Eating disorder tendencies are psychological characteristics that are prevalent in healthy young females and are known to be among the risk factors for eating disorders such as anorexia and bulimia nervosa. People with greater eating disorder tendencies strongly associate sweet and fatty foods with weight gain and strictly avoid consuming such foods. However, little is known about how eating disorder tendencies influence the association between taste and body shape impression. Research on crossmodal correspondences suggests that people preferentially associate sweet tastes with round shapes, and individual differences affect the degree of such associations. This study investigates how the degree of taste–shape matching is related to eating disorder tendencies with a preliminary investigation of what mediates this relationship. Two experiments were conducted: in Experiment 1, healthy participants rated the degree of association between basic taste words (sweet/sour/salty/bitter) and roundness of shape and subsequently completed questionnaires addressing eating disorder tendencies. In Experiment 2, participants answered additional questionnaires addressing obsessiveness, dichotomous thinking, and self-esteem. The results of Experiment 1 indicated a positive correlation between drive for thinness, which is one indicator of an eating disorder tendency, and the degree of matching sweetness to round shape. Experiment 2 replicated the results of Experiment 1 and revealed the mediating effect of obsessiveness. These findings suggest a relationship between individual differences in taste–shape matching and eating disorder tendency and the preliminary mediating role of obsessiveness. The present study provides new insight into the role of sweet–round matching in eating disorder tendencies and the associated psychological mechanisms.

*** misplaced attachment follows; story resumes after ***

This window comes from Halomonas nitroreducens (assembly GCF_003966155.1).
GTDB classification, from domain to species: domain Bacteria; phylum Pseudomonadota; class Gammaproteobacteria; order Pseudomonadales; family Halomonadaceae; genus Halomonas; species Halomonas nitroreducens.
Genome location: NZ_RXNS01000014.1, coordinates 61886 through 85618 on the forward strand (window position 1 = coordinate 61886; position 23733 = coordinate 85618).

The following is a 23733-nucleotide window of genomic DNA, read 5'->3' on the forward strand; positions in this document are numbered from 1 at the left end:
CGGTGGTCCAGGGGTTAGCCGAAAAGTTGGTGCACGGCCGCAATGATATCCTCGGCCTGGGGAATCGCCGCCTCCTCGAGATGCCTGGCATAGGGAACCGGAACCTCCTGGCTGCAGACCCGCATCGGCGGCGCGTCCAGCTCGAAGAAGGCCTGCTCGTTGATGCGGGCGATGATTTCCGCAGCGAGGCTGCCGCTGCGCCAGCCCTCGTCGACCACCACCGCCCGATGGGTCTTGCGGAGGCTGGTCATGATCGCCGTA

- Crossmodal correspondences
- Eating disorder
- Obsessive-compulsive symptoms
- Round shapes